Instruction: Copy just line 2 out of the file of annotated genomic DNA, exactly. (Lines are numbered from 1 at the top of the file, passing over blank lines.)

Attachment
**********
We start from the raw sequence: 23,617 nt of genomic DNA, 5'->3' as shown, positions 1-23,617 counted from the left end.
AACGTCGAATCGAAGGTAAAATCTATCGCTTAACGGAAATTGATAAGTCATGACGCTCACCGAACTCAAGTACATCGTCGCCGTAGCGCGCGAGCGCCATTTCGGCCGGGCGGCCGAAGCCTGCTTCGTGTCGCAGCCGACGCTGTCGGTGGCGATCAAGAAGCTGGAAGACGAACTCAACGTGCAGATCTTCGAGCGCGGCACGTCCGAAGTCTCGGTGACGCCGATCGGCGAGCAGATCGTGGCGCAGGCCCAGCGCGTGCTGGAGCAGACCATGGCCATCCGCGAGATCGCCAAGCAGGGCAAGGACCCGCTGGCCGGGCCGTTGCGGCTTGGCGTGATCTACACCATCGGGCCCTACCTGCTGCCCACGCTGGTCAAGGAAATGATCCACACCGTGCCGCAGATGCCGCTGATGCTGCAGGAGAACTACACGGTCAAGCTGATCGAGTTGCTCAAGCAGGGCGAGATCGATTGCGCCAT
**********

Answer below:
AACGTCGAATCGAAGGTAAAATCTATCGCTTAACGGAAATTGATAAGTCATGACGCTCACCGAACTCAAGTACATCGTCGCCGTAGCGCGCGAGCGCCATTTCGGCCGGGCGGCCGAAGCCTGCTTCGTGTCGCAGCCGACGCTGTCGGTGGCGATCAAGAAGCTGGAAGACGAACTCAACGTGCAGATCTTCGAGCGCGGCACGTCCGAAGTCTCGGTGACGCCGATCGGCGAGCAGATCGTGGCGCAGGCCCAGCGCGTGCTGGAGCAGACCATGGCCATCCGCGAGATCGCCAAGCAGGGCAAGGACCCGCTGGCCGGGCCGTTGCGGCTTGGCGTGATCTACACCATCGGGCCCTACCTGCTGCCCACGCTGGTCAAGGAAATGATCCACACCGTGCCGCAGATGCCGCTGATGCTGCAGGAGAACTACACGGTCAAGCTGATCGAGTTGCTCAAGCAGGGCGAGATCGATTGCGCCAT